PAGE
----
A new study published in the Proceedings of the National Academy of Sciences of the United States seems to indicate that taking ibuprofen will lower the amount of testosterone a man produces. That might be true, but then people have taken it one step farther to say that the decrease in testosterone leads to infertility.
Dr. Lisa Hansard of Texas Fertility Center says making that assumption “is a big stretch.” What the study needed to look at to determine fertility levels is sperm count.
What the ibuprofen did is lower the luteinizing hormone level in these men. LH sparks testosterone production, but often when one level is low, the body will compensate by raising another hormone level, Hansard says.
“It’s really reaching,” she says. “The vast majority of men who have fertility issues don’t take ibuprofen and the vast majority of men that take ibuprofen don’t have fertility issues.”
Too much testosterone can be a bad thing. Often men will come to Hansard with infertility issues thinking that if they take supplements to boost their testosterone levels, that will solve the problem. In fact, some of those supplements might be causing the problem.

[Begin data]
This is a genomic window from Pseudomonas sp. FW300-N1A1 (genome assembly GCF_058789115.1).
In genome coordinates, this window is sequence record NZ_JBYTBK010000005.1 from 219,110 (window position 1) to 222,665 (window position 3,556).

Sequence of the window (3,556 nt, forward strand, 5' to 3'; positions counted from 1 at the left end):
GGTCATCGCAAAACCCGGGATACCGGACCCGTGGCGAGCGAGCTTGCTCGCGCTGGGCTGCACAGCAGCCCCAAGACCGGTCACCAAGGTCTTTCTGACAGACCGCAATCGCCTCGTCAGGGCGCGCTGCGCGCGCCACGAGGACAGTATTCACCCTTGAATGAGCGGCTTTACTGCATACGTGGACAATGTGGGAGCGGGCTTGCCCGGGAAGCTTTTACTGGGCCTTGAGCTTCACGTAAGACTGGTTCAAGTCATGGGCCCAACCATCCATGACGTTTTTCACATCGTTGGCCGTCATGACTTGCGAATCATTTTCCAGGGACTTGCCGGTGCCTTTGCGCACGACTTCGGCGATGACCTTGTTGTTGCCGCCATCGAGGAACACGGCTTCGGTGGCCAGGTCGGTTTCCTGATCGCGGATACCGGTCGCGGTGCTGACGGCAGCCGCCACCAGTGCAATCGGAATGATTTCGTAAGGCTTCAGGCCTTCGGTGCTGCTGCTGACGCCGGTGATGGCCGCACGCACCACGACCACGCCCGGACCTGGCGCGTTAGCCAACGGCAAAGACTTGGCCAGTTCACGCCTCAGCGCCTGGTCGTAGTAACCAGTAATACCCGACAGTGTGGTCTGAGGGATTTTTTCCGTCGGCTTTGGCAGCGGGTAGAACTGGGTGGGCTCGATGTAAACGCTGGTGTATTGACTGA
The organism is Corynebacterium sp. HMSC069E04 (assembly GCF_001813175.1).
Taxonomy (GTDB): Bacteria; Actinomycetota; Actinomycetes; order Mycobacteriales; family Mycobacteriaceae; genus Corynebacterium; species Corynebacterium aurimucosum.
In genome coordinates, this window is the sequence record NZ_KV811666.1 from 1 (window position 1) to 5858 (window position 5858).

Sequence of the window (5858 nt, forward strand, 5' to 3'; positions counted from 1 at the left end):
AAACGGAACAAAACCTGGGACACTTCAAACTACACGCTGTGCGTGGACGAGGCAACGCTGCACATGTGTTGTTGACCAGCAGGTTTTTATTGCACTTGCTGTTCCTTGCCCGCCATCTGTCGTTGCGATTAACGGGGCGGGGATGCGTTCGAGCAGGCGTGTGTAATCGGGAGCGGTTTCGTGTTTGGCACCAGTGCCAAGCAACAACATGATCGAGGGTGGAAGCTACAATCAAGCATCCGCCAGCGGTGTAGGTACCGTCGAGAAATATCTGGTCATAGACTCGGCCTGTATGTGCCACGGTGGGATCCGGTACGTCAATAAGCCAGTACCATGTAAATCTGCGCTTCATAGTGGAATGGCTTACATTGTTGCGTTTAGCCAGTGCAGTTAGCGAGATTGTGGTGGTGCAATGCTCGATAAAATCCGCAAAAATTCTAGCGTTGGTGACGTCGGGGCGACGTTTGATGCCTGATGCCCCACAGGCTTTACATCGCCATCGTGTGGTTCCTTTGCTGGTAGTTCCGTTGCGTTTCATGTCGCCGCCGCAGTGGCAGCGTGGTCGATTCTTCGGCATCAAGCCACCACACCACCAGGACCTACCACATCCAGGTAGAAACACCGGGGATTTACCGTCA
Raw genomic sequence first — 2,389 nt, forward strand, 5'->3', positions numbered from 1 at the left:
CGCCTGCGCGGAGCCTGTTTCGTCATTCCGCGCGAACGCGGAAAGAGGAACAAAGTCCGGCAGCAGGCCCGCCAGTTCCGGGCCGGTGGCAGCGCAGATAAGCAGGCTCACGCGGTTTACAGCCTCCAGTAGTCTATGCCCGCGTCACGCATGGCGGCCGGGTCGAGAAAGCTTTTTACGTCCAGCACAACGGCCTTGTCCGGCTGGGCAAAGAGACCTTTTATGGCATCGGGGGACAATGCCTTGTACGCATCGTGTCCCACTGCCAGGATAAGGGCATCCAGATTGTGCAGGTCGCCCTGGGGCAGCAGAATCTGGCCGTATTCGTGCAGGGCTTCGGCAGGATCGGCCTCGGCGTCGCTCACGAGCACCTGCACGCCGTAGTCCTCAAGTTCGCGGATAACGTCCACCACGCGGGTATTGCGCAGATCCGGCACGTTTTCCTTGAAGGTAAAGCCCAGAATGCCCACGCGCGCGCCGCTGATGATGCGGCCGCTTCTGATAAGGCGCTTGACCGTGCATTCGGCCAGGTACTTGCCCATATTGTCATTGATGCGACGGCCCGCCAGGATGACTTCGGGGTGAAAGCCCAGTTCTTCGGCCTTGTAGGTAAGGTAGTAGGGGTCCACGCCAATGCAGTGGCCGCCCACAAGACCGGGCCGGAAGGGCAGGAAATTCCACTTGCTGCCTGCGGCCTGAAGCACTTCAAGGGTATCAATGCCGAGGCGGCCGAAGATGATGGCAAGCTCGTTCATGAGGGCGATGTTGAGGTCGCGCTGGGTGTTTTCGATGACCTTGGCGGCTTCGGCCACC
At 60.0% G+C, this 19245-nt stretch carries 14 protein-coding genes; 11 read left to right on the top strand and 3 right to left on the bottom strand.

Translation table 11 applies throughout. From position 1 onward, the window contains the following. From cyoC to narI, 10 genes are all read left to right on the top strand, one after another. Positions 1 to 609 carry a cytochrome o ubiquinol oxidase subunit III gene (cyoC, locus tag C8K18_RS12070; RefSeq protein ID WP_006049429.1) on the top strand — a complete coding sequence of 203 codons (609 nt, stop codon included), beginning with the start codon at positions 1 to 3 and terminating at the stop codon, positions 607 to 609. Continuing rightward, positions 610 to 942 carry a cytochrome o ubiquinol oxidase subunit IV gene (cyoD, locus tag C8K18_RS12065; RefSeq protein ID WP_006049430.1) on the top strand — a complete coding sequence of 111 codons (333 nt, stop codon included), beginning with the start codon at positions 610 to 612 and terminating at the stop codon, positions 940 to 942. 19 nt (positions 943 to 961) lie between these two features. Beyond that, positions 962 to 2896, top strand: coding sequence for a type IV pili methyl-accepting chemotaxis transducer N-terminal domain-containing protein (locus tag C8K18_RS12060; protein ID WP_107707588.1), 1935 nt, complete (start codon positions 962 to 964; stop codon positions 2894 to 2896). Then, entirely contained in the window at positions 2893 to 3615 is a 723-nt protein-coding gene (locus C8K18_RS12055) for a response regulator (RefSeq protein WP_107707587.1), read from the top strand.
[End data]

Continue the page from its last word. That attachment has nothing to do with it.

Male factor infertility — that’s infertility that is related to sperm — is the most common cause of infertility in couples, making up about 20 to 25 percent of infertility problems. Other causes can be structural issues in women, endometriosis, female hormone issues or unexplained causes.
Most studies have focused on female infertility. More needs to be done to understand male infertility, Hansard says.
When a couple comes to her, she looks at both people if the cause isn’t already known. If it is male factor infertility, then it’s about working with the sperm he does have by doing things like artificial insemination or in vitro fertilization.
This isn’t the first time that ibuprofen and reproduction has been called into question. A study in rats showed that ibuprofen use in moms may have caused their male babies to not have testicles that descended. That study, though, hasn’t been replicated in humans.
“It’s really premature to try to connect those dots,” Hansard says.
What we do know about ibuprofen and fetuses is that it can cause a part of the heart to close up early, causing damage or even death.